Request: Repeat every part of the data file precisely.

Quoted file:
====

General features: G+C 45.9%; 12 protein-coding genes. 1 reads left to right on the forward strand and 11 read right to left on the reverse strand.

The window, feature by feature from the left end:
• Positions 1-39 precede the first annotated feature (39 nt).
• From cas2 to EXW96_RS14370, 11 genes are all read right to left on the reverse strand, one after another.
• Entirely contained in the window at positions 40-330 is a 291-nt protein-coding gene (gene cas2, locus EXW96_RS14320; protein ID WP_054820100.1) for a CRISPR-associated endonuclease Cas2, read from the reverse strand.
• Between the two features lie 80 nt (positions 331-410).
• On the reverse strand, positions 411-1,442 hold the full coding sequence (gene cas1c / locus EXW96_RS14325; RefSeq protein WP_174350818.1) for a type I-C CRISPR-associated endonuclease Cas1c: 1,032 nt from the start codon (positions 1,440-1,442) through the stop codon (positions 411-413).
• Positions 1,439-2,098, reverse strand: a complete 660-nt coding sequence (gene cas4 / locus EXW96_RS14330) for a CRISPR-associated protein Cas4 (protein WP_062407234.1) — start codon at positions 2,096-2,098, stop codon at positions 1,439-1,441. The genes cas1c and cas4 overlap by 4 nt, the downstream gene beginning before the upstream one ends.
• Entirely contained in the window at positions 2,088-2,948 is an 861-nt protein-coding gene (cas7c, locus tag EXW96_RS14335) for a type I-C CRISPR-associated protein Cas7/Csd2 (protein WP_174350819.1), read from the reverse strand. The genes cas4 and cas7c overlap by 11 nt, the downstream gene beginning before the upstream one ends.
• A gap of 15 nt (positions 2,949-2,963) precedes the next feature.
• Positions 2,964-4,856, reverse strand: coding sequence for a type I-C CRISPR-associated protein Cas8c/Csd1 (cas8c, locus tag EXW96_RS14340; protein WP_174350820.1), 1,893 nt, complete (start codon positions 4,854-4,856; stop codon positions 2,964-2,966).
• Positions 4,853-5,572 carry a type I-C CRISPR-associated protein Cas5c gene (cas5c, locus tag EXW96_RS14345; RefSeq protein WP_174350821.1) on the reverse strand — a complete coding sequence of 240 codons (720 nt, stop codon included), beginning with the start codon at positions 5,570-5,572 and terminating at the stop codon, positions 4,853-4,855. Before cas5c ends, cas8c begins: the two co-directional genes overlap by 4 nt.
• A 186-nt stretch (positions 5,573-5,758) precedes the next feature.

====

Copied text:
General features: G+C 45.9%; 12 protein-coding genes. 1 reads left to right on the forward strand and 11 read right to left on the reverse strand.

The window, feature by feature from the left end:
• Positions 1-39 precede the first annotated feature (39 nt).
• From cas2 to EXW96_RS14370, 11 genes are all read right to left on the reverse strand, one after another.
• Entirely contained in the window at positions 40-330 is a 291-nt protein-coding gene (gene cas2, locus EXW96_RS14320; protein ID WP_054820100.1) for a CRISPR-associated endonuclease Cas2, read from the reverse strand.
• Between the two features lie 80 nt (positions 331-410).
• On the reverse strand, positions 411-1,442 hold the full coding sequence (gene cas1c / locus EXW96_RS14325; RefSeq protein WP_174350818.1) for a type I-C CRISPR-associated endonuclease Cas1c: 1,032 nt from the start codon (positions 1,440-1,442) through the stop codon (positions 411-413).
• Positions 1,439-2,098, reverse strand: a complete 660-nt coding sequence (gene cas4 / locus EXW96_RS14330) for a CRISPR-associated protein Cas4 (protein WP_062407234.1) — start codon at positions 2,096-2,098, stop codon at positions 1,439-1,441. The genes cas1c and cas4 overlap by 4 nt, the downstream gene beginning before the upstream one ends.
• Entirely contained in the window at positions 2,088-2,948 is an 861-nt protein-coding gene (cas7c, locus tag EXW96_RS14335) for a type I-C CRISPR-associated protein Cas7/Csd2 (protein WP_174350819.1), read from the reverse strand. The genes cas4 and cas7c overlap by 11 nt, the downstream gene beginning before the upstream one ends.
• A gap of 15 nt (positions 2,949-2,963) precedes the next feature.
• Positions 2,964-4,856, reverse strand: coding sequence for a type I-C CRISPR-associated protein Cas8c/Csd1 (cas8c, locus tag EXW96_RS14340; protein WP_174350820.1), 1,893 nt, complete (start codon positions 4,854-4,856; stop codon positions 2,964-2,966).
• Positions 4,853-5,572 carry a type I-C CRISPR-associated protein Cas5c gene (cas5c, locus tag EXW96_RS14345; RefSeq protein WP_174350821.1) on the reverse strand — a complete coding sequence of 240 codons (720 nt, stop codon included), beginning with the start codon at positions 5,570-5,572 and terminating at the stop codon, positions 4,853-4,855. Before cas5c ends, cas8c begins: the two co-directional genes overlap by 4 nt.
• A 186-nt stretch (positions 5,573-5,758) precedes the next feature.